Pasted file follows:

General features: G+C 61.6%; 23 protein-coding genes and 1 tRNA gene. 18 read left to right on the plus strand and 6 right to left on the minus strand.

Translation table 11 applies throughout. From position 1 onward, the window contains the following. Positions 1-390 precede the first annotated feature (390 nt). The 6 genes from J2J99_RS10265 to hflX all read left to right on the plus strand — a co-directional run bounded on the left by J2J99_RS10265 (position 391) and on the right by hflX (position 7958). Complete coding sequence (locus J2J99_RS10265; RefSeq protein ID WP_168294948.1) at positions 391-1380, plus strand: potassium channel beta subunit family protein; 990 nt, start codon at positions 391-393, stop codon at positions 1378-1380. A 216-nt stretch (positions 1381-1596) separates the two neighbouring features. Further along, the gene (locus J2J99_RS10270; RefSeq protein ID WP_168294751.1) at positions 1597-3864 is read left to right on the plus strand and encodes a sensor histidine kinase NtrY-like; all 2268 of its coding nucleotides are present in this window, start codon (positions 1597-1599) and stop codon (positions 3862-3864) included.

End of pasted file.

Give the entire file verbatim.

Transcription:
General features: G+C 61.6%; 23 protein-coding genes and 1 tRNA gene. 18 read left to right on the plus strand and 6 right to left on the minus strand.

Translation table 11 applies throughout. From position 1 onward, the window contains the following. Positions 1-390 precede the first annotated feature (390 nt). The 6 genes from J2J99_RS10265 to hflX all read left to right on the plus strand — a co-directional run bounded on the left by J2J99_RS10265 (position 391) and on the right by hflX (position 7958). Complete coding sequence (locus J2J99_RS10265; RefSeq protein ID WP_168294948.1) at positions 391-1380, plus strand: potassium channel beta subunit family protein; 990 nt, start codon at positions 391-393, stop codon at positions 1378-1380. A 216-nt stretch (positions 1381-1596) separates the two neighbouring features. Further along, the gene (locus J2J99_RS10270; RefSeq protein ID WP_168294751.1) at positions 1597-3864 is read left to right on the plus strand and encodes a sensor histidine kinase NtrY-like; all 2268 of its coding nucleotides are present in this window, start codon (positions 1597-1599) and stop codon (positions 3862-3864) included.